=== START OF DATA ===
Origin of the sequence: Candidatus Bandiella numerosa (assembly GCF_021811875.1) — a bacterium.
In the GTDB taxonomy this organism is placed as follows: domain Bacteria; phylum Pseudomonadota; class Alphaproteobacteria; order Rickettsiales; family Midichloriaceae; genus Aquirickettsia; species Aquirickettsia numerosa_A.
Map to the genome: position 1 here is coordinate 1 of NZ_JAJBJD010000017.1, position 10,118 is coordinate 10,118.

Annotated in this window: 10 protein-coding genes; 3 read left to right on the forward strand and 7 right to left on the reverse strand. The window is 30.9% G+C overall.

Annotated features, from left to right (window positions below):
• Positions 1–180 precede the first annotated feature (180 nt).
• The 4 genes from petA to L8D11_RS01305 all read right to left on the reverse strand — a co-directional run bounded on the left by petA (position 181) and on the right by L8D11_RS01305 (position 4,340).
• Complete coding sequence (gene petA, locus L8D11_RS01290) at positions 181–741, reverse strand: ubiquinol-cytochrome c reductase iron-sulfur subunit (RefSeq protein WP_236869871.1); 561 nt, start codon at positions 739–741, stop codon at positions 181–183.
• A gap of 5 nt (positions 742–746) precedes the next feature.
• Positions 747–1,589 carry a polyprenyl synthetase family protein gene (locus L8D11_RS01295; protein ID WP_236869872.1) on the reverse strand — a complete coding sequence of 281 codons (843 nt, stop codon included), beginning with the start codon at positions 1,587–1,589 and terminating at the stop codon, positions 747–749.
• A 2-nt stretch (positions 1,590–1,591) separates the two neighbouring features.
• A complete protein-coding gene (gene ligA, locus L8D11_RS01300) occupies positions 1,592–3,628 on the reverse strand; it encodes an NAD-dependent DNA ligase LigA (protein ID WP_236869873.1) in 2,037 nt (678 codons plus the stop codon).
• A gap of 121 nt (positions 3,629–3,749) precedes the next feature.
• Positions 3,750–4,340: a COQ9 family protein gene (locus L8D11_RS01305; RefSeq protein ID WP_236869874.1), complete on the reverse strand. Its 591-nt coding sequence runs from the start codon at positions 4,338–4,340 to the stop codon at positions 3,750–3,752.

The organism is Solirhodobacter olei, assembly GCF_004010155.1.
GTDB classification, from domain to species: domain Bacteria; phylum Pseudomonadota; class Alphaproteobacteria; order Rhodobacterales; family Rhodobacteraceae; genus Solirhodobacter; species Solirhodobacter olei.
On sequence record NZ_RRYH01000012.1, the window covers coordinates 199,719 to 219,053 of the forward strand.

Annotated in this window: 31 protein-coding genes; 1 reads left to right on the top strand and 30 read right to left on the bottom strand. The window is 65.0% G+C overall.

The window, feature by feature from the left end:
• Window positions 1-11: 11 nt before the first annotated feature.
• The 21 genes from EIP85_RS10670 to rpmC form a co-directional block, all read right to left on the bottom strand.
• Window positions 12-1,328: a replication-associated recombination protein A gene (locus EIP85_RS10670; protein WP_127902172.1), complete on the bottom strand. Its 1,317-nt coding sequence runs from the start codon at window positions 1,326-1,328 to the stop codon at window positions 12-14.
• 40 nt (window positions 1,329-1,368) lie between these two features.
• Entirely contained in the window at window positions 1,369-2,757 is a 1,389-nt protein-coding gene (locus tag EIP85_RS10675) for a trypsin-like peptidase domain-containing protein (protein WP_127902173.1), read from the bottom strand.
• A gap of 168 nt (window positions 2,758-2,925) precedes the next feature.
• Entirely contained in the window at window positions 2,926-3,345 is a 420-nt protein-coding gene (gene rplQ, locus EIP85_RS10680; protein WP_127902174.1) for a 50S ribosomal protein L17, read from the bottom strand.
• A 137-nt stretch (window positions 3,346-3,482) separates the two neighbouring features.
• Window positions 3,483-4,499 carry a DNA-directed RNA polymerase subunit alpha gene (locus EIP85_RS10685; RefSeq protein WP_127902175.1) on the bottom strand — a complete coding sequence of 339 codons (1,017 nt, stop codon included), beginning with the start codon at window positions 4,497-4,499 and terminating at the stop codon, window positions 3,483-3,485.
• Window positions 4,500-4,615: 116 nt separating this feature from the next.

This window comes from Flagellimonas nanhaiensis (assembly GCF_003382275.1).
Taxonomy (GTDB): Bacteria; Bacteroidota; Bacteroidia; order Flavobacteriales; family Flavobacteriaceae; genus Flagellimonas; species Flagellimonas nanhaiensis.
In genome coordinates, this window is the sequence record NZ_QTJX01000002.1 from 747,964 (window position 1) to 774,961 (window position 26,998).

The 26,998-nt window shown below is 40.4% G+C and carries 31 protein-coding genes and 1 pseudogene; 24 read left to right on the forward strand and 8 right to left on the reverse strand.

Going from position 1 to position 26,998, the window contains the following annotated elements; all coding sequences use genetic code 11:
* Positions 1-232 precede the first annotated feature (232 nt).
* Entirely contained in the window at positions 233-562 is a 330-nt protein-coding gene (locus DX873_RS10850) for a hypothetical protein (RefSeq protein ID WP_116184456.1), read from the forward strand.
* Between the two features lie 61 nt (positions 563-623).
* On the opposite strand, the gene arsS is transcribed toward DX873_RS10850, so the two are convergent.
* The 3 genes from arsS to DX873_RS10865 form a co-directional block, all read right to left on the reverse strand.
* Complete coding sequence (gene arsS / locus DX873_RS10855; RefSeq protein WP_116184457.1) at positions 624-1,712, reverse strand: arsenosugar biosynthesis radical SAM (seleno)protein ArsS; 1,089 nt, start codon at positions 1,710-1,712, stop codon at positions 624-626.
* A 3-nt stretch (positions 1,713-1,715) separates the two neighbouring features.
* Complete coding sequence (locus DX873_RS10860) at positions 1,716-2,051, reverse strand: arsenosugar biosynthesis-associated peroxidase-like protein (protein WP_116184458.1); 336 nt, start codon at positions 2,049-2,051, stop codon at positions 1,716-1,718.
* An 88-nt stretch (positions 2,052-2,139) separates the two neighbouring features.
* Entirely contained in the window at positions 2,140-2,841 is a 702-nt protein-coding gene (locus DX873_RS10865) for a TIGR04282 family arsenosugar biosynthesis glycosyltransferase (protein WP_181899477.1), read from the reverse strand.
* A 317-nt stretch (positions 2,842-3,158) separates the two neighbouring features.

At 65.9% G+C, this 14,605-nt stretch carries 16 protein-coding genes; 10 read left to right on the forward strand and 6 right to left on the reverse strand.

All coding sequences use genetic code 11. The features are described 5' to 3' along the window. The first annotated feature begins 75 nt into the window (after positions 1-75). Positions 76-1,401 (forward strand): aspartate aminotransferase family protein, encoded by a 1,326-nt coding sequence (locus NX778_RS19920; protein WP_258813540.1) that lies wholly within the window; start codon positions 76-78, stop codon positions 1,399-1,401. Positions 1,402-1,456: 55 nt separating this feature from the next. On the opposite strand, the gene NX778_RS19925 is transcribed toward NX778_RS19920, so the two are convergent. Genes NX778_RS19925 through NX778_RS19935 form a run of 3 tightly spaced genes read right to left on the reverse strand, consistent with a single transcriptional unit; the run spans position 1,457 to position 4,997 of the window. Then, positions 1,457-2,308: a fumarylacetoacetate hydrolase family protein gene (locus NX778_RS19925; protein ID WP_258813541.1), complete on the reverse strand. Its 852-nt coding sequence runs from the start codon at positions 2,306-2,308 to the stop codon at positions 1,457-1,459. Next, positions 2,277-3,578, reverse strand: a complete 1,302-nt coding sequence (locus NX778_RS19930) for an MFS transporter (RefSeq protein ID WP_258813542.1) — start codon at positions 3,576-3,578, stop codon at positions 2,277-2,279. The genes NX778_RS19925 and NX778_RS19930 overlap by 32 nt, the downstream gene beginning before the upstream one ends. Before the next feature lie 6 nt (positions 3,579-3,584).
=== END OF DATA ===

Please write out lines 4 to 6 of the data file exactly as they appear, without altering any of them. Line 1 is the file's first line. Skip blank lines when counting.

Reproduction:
Annotated in this window: 10 protein-coding genes; 3 read left to right on the forward strand and 7 right to left on the reverse strand. The window is 30.9% G+C overall.

Annotated features, from left to right (window positions below):
• Positions 1–180 precede the first annotated feature (180 nt).